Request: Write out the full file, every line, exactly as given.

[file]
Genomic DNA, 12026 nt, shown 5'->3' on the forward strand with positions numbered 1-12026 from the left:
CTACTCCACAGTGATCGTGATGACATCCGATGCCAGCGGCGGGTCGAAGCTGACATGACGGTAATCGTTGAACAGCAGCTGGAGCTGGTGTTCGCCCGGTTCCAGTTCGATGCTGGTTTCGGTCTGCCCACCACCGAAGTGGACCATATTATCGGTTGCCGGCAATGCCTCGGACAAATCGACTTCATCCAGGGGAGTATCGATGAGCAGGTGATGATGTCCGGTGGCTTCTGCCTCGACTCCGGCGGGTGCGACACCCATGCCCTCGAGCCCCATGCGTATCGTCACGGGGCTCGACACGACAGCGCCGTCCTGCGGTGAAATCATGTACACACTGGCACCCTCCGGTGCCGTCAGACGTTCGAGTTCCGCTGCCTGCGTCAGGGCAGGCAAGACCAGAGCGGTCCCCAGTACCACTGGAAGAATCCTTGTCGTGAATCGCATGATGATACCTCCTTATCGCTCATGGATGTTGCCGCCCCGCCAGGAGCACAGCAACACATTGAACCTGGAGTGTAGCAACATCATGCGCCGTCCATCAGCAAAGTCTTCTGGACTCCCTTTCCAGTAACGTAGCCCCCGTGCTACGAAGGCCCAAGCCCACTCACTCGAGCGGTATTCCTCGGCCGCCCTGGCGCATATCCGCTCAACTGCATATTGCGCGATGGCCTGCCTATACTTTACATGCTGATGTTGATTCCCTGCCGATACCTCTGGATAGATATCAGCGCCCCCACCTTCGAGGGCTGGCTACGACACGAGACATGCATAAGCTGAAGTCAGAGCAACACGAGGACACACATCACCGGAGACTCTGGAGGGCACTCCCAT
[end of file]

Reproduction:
Genomic DNA, 12026 nt, shown 5'->3' on the forward strand with positions numbered 1-12026 from the left:
CTACTCCACAGTGATCGTGATGACATCCGATGCCAGCGGCGGGTCGAAGCTGACATGACGGTAATCGTTGAACAGCAGCTGGAGCTGGTGTTCGCCCGGTTCCAGTTCGATGCTGGTTTCGGTCTGCCCACCACCGAAGTGGACCATATTATCGGTTGCCGGCAATGCCTCGGACAAATCGACTTCATCCAGGGGAGTATCGATGAGCAGGTGATGATGTCCGGTGGCTTCTGCCTCGACTCCGGCGGGTGCGACACCCATGCCCTCGAGCCCCATGCGTATCGTCACGGGGCTCGACACGACAGCGCCGTCCTGCGGTGAAATCATGTACACACTGGCACCCTCCGGTGCCGTCAGACGTTCGAGTTCCGCTGCCTGCGTCAGGGCAGGCAAGACCAGAGCGGTCCCCAGTACCACTGGAAGAATCCTTGTCGTGAATCGCATGATGATACCTCCTTATCGCTCATGGATGTTGCCGCCCCGCCAGGAGCACAGCAACACATTGAACCTGGAGTGTAGCAACATCATGCGCCGTCCATCAGCAAAGTCTTCTGGACTCCCTTTCCAGTAACGTAGCCCCCGTGCTACGAAGGCCCAAGCCCACTCACTCGAGCGGTATTCCTCGGCCGCCCTGGCGCATATCCGCTCAACTGCATATTGCGCGATGGCCTGCCTATACTTTACATGCTGATGTTGATTCCCTGCCGATACCTCTGGATAGATATCAGCGCCCCCACCTTCGAGGGCTGGCTACGACACGAGACATGCATAAGCTGAAGTCAGAGCAACACGAGGACACACATCACCGGAGACTCTGGAGGGCACTCCCAT